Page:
Police found indications that Theodor Engstrom, 33, had plans to murder Centre Party leader Annie Lööf.
A Swedish court has ruled that a man who killed a prominent psychiatrist on the island of Gotland in July is guilty of the woman's murder. He was also convicted of planning to kill a senior politician who was nearby at the time of the attack.
Theodor Engström, 33, was arrested only moments after 64-year-old Marie Wieselgren was stabbed to death at Sweden's annual Almedalen Week political festival in Visby on 6 July.
Prosecutors charged him with planning and carrying out a "terrorist" act, saying that the murder was designed to "instil grave fear among the population or part of the population". The court rejected this charge, but found Engström guilty of preparing a terrorist act due to new evidence brought in by police.
Investigators found proof that the man was planning to kill Centre Party leader Annie Lööf, who had been due to hold a press conference at the time of the murder, which was carried out in broad daylight. The Gotland district court said that Engström had mapped Lööf's agenda and was prepared to kill her.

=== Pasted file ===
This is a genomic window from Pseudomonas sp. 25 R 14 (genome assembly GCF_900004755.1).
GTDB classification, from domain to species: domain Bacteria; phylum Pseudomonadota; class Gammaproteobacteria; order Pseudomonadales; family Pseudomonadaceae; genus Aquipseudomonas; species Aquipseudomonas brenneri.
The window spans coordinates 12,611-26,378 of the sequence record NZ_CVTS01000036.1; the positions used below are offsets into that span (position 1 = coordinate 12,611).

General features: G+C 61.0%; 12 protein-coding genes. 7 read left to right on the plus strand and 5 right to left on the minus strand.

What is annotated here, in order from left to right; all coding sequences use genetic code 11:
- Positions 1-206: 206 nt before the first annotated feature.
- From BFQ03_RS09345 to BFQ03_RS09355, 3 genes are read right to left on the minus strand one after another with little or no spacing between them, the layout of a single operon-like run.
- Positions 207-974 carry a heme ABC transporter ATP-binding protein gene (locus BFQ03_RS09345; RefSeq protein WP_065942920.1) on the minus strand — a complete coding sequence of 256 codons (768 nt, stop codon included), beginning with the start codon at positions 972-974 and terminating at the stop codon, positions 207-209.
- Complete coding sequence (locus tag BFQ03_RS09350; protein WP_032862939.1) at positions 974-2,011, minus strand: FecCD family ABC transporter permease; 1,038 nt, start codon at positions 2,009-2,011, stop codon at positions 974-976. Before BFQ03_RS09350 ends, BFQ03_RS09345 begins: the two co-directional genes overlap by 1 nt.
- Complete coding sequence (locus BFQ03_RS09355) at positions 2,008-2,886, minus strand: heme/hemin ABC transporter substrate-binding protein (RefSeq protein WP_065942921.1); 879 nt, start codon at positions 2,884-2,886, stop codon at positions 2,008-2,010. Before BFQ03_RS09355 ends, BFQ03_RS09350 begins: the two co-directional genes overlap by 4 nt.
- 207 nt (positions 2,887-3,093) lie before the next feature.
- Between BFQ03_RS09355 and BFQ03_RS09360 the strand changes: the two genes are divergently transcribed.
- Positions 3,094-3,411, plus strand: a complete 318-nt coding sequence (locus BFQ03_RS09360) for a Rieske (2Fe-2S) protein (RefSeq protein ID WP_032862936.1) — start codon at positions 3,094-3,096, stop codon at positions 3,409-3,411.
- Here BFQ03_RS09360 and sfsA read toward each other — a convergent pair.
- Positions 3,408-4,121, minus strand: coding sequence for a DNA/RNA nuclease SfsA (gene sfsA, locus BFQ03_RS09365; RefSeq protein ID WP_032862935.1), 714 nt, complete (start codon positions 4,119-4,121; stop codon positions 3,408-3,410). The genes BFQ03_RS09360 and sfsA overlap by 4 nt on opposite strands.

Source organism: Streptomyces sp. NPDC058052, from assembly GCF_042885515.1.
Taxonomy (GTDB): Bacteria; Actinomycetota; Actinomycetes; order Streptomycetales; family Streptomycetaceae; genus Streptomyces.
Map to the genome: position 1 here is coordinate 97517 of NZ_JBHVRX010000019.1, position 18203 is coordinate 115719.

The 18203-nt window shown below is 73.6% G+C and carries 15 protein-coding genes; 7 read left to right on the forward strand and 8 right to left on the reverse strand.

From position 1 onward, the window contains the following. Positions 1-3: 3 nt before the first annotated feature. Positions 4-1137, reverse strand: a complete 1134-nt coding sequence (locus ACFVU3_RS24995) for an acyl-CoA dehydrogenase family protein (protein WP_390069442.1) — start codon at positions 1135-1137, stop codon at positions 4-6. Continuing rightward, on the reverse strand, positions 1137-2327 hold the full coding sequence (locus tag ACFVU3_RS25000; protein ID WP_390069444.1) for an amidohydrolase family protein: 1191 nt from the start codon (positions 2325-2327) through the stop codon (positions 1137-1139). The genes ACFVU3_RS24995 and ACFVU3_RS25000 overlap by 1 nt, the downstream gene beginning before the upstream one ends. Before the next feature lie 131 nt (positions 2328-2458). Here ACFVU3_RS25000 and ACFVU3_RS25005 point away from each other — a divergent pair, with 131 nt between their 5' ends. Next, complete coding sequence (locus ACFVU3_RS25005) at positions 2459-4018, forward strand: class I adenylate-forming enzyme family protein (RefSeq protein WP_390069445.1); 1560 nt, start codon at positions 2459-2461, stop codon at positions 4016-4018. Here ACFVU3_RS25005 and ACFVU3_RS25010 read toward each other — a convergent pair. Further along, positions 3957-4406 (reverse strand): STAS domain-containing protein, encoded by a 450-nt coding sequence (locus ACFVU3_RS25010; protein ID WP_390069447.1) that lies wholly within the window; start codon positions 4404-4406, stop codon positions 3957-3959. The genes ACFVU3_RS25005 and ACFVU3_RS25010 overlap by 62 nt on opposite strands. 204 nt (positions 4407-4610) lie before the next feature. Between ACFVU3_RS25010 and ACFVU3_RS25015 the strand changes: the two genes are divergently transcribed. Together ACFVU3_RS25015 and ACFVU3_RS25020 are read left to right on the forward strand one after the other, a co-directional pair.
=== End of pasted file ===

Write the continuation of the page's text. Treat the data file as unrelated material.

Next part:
"Sweden could have been hurt in a serious way if the crime had been carried out. The 33-year-old has said his intention was to hit back at the Swedish population," Judge Per Sundberg told a news conference on Tuesday.
Engstrom pleaded guilty to murdering Wieselgren but said he was not plotting to kill Lööf. A mental health evaluation carried out while Engström was in detention found that he was suffering from severe mental disorder both at the time of the murder and during the evaluation, and he was sentenced to psychiatric care.
When the trail ended, prosecutor Henrik Olin demanded a life sentence for Engström in light of the fact that the suspect refused medical care while in detention, according to Swedish media.
Lööf, who resigned as Centre Party leader in September, wrote on Instagram on Tuesday that on the day of the verdict she is mainly thinking of Wieselgren's relatives.
In the post accompanying a picture of the politician standing in front of the spot where the psychiatrist was killed, Lööf spoke of "relief" upon hearing the verdict.
"Engstrom is also sentenced for the preparation of a terrorist crime," she wrote. "It shows that the district court sees the threats to democracy and to politicians as very serious."